Plan for the Gardens of Versailles
But is it art? by Cynthia Freeland
Diving right into Chapter 2, Freeland begins by suggesting that contemporary artists who create work using blood, urine, maggots, and plastic surgery are successors of past artists who took sex, violence, and war as their subjects. Since this type of work doesn't fit into either Kant or Hume's model for art, what theory can be applied? Freeland hopes to offer a context for today's art by visiting five historical periods in Western art:
Athens, 5th Century B.C.E.
Classical tragedy began in Athens, and gave us the theory that art imitates nature or human life. Plato labeled art as skilled craft by imitators. He found tragedy to be morally confusing to the masses. However, Artistotle disagreed and stated that imitation is not only natural for humans but even pleasurable. He felt that tragedy could educate people about adversity and offer a catharsis, although he did take exception with Euripides' Medea, where a good person chooses evil. Aristotle believed that the hero should have an unflawed character and simply makes mistakes.
Chartres, 1200 A.D.
This thriving medieval French city is home to a famous gothic-style Notre-Dame cathedral. Freeland notes that the main entry portal has statues of pagan philosophers like Artistotle and Pythagoras, amid hundreds of saints and apostles. Why? Chartres was known for its school of theology, which was really a liberal arts institution where all classical authors were studied. Therefore, the builders were influenced by these philosophers and incorporated them into the ornamentation. But, it was Thomas Aquinas who developed a theory about art at that time that became truly influential. His idea was that beauty is an essential property of God and that human art works should aspire to be God-like. Cathedral builders thus concerned themselves with proportion, light, and allegory to build what would represent God's heavenly illumination and to reveal sacred truths in the stained-glass windows, sculptures, paintings, and architecture. Hence, the role of art was a spiritual one.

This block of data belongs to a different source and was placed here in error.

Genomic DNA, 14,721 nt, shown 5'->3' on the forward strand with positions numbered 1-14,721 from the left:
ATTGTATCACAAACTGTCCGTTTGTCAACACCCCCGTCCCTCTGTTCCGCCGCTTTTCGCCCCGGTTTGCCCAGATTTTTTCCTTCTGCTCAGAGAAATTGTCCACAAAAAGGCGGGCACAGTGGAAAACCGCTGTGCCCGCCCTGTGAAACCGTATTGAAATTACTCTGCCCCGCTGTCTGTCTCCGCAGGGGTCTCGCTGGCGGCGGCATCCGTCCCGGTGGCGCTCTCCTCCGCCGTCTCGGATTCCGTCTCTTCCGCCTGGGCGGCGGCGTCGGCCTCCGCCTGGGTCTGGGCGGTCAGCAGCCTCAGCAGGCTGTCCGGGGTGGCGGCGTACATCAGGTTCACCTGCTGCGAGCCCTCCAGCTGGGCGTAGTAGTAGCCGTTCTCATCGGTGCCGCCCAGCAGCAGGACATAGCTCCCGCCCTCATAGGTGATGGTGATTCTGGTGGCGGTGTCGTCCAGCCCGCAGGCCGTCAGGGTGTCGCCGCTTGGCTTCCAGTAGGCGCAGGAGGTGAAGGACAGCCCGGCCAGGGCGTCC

The famous Gardens of Versailles, commissioned by Louis XIV, were designed by Andre' Le Notre around the theme of Apollos, the sun god. Greek mythology was important to the plan. The purpose of the garden was to signify Louis' dominance as an absolute monarch and to serve as a venue for official gatherings. Although Kant never visited the gardens, he saw engravings of them and commented that it seems strange that landscape gardening may be regarded as a kind of painting and added that it is art since it allows for the free play of imagination and that it is beautiful. Kant's ideas gave rise to new genres of landscape painting and Romantic poets.
Premier of Wagner's opera Parsifal, 1882
Richard Wagner was a Romantic who was in the patronage of King Ludwig II of Bavaria. Parsifal was his last opera. Philospher Friderich Nietzche, who was in the audience on the opening-night of this five hour opera, was so impacted by Wagner's work that he wrote and published The Case of Wagner in 1888 to praise the "psychological knowingness" of this opera but also to criticize its "sick" plot. There began a clash between aesthetic and moral concerns.
Warhol's Brillo Box, 1964
According to Freeland, Warhol helped spark the transition from macho New York Abstract Expressionism to playful gender-bending postmodernism. Warhol's brillo boxes exactly replicated the ones in supermarkets, which lead art critic Arthur Danto to question whether this was art. On the other hand, philosopher George Dickie offered in defense of Warhol's work the "institutional theory of art" which states that any artifact which has been conferred upon it the status of candidate for appreciation by some person or persons acting on behalf of a certain social institution (the art world) is art. Danto eventually concluded that a work of art is an object that embodies meaning. It is Danto's theory of art that enabled the artworld to accept the works of Warhol, Serrano, Hirst, Koons, and other "controversial" artists.
What Freeland demonstrates in this historical narrative is a broadening of the term "art" from narrow in its early history to almost all-inclusive today. The historic notions of beauty, morality, and form are very rigid by comparison. But, even today, not all that is "art" is "good art." We'll expand on this thought in the next few posts.
And now, your thoughts??